Happy Birthday to the U.S. Army!

Without the Army, I wouldn't be here to write this...so I guess if you don't like what I post, blame Uncle Sam!

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The Impact Of Selective Service

The Army started on June 14, 1775, when ten companies of expert riflemen were authorized by a resolution of the Continental Congress.  That's a lot of candles..247 to be exact!

Unless you have been in the Army, you may not know some of the basic things about the organization.  I served from March 1974 until February 1977. I know, a LOOOONG time ago.  I appreciate the experience, credit the Army for providing me with a career, and feel a responsibility to paint an accurate picture of what the Army was like for me.

I wasn't drafted, I enlisted and during the time I was in, the last draftee got out and we became the All-Volunteer Army.  That was a big deal because a lot of people back then wanted nothing to do with the Army!

Between 1965 and 1973, some 1.7 million were inducted into the armed forces through the Selective Service System. During that same period, an estimated 500,000 men “dodged” the draft through methods both elaborate (fleeing the country) and mundane (simply refusing to respond to conscription notices). Ultimately, 200,000 men were charged with draft evasion, and some 8,000 were convicted. On January 27, 1973, the Department of Defense announced that it was suspending the draft, and the Military Selective Service Act expired that June.

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Enlisted Requirements Today

I was offered Officer Training School but turned it down so my time was spent as an enlisted man and this post will focus on that experience. So what does it take to get into the enlisted man's Army today?

  • You must be between 18 and 34 years old (17 with parental consent).
  • Be a U.S. citizen or resident alien.
  • A high school diploma is preferred, but a GED may be accepted
  • Take the Armed Services Vocational Aptitude Battery test
  • A physical fitness exam.
  • Some jobs may have additional requirements.
  • Complete 10 weeks of Basic Training, commonly known as boot camp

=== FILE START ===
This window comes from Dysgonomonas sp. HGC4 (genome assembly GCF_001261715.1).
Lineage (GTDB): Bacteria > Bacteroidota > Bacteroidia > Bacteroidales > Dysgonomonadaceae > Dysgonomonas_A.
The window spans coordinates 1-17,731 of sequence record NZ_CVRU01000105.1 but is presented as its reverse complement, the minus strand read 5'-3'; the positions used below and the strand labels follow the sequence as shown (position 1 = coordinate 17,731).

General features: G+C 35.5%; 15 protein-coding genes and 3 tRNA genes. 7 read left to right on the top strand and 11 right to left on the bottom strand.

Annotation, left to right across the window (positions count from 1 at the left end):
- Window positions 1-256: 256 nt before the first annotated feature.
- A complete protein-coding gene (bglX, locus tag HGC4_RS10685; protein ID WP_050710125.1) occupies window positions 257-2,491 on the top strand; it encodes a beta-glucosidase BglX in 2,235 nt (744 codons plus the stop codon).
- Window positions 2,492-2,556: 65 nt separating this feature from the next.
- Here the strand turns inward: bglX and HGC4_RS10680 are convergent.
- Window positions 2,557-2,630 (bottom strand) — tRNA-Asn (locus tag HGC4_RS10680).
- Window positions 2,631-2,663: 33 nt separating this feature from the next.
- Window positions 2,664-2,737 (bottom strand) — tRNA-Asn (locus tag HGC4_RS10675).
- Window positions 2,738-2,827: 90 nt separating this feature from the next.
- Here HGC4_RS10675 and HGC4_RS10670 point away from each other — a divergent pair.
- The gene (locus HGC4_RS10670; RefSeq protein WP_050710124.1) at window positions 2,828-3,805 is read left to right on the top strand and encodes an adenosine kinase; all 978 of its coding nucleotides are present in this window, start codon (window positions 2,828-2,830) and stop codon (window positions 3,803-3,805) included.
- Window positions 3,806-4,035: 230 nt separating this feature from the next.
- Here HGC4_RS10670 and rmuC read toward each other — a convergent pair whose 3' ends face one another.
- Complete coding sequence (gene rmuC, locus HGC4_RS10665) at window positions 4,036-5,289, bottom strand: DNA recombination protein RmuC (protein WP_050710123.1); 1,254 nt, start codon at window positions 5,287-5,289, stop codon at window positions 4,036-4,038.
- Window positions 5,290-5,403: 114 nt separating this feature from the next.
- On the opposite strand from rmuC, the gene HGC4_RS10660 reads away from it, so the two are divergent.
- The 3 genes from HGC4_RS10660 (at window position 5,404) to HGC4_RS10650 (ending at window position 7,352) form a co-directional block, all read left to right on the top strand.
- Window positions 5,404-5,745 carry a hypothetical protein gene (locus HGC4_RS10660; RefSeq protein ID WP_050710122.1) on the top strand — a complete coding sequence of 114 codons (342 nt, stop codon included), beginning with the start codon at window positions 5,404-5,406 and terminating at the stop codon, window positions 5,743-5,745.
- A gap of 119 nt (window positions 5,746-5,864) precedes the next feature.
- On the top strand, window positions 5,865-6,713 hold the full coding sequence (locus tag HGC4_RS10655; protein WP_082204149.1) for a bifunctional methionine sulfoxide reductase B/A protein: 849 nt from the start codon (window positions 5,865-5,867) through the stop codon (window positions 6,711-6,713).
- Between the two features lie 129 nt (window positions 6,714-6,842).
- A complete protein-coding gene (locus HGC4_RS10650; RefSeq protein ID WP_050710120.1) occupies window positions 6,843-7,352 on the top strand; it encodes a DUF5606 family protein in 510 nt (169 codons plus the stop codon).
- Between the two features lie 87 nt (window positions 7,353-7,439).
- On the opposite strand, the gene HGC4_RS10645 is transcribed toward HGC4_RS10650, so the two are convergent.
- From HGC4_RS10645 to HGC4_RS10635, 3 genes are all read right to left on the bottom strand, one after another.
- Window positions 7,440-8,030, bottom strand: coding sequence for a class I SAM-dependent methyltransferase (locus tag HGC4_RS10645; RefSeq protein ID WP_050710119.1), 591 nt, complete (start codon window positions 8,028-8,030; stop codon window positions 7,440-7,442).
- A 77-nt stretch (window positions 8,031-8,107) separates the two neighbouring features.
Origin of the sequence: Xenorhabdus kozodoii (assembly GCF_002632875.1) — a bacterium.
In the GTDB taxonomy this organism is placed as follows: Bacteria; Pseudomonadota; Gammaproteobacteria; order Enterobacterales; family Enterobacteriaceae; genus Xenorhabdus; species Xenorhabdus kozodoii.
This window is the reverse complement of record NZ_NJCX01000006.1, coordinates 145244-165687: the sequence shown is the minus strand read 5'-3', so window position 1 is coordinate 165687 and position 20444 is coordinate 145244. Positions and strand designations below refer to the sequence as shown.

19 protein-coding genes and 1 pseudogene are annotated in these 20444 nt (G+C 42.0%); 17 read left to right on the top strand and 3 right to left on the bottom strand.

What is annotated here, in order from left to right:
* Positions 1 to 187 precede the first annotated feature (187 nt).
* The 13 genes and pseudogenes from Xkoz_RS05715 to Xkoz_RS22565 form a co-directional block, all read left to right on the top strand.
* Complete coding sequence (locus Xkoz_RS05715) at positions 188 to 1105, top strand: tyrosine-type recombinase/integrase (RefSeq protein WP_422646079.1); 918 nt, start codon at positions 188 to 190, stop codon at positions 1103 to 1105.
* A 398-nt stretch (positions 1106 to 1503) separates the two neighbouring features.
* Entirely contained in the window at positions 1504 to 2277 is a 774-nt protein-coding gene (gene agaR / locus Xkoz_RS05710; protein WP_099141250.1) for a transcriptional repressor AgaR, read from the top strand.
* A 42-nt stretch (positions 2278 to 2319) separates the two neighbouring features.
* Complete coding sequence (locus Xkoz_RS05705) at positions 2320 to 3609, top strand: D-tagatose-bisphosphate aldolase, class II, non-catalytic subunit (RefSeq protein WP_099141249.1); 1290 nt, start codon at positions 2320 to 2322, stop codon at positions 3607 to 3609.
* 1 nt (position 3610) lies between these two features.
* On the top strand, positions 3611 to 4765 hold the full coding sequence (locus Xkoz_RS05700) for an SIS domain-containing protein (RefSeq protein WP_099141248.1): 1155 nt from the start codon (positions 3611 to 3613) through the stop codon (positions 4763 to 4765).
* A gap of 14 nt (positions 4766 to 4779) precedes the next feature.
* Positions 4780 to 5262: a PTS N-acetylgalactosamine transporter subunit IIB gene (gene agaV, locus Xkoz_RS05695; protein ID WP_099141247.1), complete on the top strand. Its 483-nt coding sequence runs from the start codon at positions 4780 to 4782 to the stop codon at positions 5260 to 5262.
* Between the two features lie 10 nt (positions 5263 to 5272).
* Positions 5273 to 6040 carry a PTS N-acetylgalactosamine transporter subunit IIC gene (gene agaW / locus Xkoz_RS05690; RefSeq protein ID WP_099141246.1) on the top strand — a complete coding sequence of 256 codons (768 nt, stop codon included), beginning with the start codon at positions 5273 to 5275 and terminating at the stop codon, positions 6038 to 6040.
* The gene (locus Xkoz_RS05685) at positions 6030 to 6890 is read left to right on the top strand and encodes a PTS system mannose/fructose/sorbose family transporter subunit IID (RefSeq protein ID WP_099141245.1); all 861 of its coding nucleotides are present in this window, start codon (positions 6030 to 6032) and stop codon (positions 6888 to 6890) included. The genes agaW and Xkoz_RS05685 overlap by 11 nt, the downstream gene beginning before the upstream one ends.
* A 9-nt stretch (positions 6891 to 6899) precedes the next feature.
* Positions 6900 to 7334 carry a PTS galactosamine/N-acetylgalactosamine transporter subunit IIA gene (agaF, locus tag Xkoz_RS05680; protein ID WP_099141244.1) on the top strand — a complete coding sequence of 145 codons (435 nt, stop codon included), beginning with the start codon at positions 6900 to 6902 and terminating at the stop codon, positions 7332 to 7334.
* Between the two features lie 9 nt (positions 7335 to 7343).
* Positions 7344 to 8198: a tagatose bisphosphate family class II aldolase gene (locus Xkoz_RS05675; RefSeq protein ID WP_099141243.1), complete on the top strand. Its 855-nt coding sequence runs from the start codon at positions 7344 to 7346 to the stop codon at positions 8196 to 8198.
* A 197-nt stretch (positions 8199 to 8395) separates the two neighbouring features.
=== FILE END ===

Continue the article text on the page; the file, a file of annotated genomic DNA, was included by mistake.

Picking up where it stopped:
The Non-Commissioned Officers

Let's start with the ranks. "Soldiers" is the proper collective term for people in the Army.  Marines aren't soldiers.  Navy people aren't soldiers nor are air force personnel.  They are all military personnel but Marines are Marines, Navy folks are sailors and the Air Force has airmen.  Soldiers are Army men and women.

Officers have differing requirements, training, and responsibilities. This is the enlisted experience. There are 13 enlisted Army ranks: starting with private, private second class, private first class, specialist, corporal, sergeant, staff sergeant, sergeant first class, master sergeant, first sergeant, sergeant major, command sergeant major, and sergeant major of the Army. Those are the steps in promotion as you move through a career as an enlisted soldier. Another way to identify soldiers is by the numeric progression following the letter "E".

An E-1 is a private, E-2 is a private 2nd class, and so forth. The bigger the number after the E indicates the amount of training and time of service as well as leadership responsibilities and size of the paycheck.

At E-4 it gets a little confusing. There are two kinds of E-4s. Corporals and Specialists.  Corporals are on the leadership track of non-commissioned Officers and Specialists are positioned as having more technical knowledge in their job field known as an M-O-S, which stands for Military Occupational Specialty. I got out of the Army as a Spec 4, which is a shortened name for the E-4 or Specialist. 4th class with a future on the Specialist track to E-5, E-6, and E-7.  The two tracks more or less identified a leadership path of corporal, sergeant, staff sergeant, and an expert technical capability path of specialists. That was eliminated shortly after I got out and today all E-5s and beyond are sergeants.